We had a raised cabin
model for about five years in the 1970s when we lived in Seattle
. We moored it at Edmonds. It had a sort of ugly olive green stripe and deck, one of the optional carved tillers, and one of the wood-burning stoves. It was named Quah-Lah, which I was told by the PO is Haida for leader.
We put a small propane
stove/oven on the port side where the end of the quarter berth is, and converted the pipe berths up front to a decent-sized double berth.
We loved the boat. We took it on a six-week cruise
to Desolation Sound and numerous shorter cruises in Puget Sound
, the San Juans, and the Gulf Islands. Not exactly offshore sailing but we had our share of thrills and the boat was always solid so long as it wasn't overpowered.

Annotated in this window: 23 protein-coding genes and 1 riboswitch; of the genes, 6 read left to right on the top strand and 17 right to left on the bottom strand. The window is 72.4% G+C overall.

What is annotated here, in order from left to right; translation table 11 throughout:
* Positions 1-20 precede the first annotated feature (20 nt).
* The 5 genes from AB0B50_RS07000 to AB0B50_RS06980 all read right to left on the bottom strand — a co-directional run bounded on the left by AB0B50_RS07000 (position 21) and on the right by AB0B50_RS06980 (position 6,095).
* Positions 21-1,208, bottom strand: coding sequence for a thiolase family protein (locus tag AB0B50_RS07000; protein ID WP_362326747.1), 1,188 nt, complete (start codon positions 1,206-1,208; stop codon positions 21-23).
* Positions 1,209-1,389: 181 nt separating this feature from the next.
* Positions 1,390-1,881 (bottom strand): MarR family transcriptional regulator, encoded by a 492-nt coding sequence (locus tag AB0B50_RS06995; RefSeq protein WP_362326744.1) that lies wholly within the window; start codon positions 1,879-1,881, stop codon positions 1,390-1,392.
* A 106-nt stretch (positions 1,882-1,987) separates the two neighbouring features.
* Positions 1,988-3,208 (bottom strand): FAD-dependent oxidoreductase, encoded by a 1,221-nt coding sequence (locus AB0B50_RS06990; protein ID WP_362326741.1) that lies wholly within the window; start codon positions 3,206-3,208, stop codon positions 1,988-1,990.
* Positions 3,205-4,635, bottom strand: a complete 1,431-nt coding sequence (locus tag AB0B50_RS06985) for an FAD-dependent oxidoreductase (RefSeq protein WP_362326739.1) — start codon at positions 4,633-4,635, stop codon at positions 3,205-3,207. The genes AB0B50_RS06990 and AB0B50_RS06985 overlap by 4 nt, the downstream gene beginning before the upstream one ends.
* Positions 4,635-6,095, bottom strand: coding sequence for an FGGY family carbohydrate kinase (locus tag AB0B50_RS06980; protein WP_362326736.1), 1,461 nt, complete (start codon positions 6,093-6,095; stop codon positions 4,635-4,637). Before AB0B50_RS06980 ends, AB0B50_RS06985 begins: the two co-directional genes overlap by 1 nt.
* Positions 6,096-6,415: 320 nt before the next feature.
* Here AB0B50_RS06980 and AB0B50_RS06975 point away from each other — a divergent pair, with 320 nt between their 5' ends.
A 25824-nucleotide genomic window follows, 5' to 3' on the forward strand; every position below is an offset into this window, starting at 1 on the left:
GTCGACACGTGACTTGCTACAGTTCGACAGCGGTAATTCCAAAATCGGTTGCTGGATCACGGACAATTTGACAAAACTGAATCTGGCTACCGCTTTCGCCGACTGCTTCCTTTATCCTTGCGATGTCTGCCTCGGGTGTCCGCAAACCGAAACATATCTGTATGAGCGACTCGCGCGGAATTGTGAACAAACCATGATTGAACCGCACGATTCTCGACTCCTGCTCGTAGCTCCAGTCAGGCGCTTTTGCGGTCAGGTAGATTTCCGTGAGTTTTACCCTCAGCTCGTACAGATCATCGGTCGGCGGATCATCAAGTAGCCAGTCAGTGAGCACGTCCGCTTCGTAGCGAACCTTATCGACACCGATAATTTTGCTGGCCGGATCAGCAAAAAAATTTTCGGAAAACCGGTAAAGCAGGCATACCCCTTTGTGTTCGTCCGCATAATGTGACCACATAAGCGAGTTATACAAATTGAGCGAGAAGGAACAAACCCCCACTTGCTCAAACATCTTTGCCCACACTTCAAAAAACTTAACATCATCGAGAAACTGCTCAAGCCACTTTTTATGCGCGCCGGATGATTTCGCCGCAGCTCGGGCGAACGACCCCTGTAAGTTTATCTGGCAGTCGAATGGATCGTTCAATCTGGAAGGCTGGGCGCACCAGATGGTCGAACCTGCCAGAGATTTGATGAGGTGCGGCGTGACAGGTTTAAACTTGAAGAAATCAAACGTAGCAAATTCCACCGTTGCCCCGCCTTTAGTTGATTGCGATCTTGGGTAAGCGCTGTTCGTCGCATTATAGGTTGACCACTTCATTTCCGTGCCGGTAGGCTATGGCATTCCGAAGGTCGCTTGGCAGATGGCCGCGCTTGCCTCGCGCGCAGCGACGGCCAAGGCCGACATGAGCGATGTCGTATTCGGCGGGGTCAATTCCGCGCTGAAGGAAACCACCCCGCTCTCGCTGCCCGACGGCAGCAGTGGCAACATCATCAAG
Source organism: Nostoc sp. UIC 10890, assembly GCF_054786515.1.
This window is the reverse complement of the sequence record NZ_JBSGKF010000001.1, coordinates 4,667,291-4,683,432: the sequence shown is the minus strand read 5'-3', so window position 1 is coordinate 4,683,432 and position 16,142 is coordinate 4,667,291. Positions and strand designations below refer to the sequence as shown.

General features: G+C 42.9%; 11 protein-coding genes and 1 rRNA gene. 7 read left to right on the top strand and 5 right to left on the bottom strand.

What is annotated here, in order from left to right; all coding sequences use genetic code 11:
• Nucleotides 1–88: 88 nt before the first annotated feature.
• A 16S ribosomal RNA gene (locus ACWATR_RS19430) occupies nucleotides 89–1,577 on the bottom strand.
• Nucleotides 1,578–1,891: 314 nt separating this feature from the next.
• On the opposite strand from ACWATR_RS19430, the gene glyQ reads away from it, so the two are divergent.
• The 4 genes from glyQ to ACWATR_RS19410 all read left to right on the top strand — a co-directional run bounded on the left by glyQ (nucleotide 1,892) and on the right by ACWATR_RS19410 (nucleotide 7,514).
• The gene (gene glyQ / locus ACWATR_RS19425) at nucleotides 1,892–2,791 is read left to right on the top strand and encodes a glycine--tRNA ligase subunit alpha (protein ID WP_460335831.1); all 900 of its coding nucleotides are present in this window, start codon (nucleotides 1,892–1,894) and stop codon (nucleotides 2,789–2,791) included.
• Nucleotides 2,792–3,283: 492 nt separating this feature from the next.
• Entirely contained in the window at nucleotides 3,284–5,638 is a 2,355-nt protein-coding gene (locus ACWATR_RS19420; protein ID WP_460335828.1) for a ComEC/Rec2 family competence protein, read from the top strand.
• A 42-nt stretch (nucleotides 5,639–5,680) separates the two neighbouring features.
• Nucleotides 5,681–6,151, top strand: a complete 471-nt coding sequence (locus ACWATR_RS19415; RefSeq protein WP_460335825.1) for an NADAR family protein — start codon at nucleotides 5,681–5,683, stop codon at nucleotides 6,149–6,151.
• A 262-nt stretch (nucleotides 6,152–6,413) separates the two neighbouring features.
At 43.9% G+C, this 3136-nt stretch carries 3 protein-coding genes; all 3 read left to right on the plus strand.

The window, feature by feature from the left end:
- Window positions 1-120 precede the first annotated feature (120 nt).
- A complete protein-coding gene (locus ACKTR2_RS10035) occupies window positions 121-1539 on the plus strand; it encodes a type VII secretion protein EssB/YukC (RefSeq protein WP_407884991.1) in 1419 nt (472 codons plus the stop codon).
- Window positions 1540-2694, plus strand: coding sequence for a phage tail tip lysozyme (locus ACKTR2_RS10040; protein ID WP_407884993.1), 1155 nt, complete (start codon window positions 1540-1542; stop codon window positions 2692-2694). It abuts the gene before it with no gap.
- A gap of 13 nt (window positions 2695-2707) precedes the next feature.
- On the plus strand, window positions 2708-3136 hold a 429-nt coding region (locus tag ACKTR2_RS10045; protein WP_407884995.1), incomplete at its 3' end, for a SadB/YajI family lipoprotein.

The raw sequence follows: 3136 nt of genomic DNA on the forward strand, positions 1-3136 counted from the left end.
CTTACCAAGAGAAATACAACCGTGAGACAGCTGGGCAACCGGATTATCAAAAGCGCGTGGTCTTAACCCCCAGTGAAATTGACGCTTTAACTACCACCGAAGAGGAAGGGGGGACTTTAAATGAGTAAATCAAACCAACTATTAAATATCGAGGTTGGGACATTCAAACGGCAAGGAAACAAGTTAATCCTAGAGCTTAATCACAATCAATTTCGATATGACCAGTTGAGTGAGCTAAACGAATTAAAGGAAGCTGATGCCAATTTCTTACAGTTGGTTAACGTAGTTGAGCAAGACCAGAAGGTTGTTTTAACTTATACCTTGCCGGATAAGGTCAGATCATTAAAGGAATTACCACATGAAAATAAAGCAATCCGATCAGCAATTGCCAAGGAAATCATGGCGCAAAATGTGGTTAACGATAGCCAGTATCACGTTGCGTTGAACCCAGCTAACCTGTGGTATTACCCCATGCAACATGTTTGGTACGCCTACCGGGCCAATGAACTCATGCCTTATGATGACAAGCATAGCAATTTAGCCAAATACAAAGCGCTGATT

We had no problems with the boat, except for the cracks in the deck which was pretty universal. I filled them and painted the deck a light color and added some sand for non-slip and that solved
most of the problem.
The only thing I didn't like was the outboard
and its weight at the extreme stern. I schemed on a small diesel
, which would work if you had a small raised hatch in the cockpit
sole for clearance. Fate intervened with a job on the east coast
and we sold the boat in 1979.
I have very fond memories of Quah-Lah, and very glad to see there is still interest in these boats. I would love to find another one and see if I could move forward on my re-powering scheme.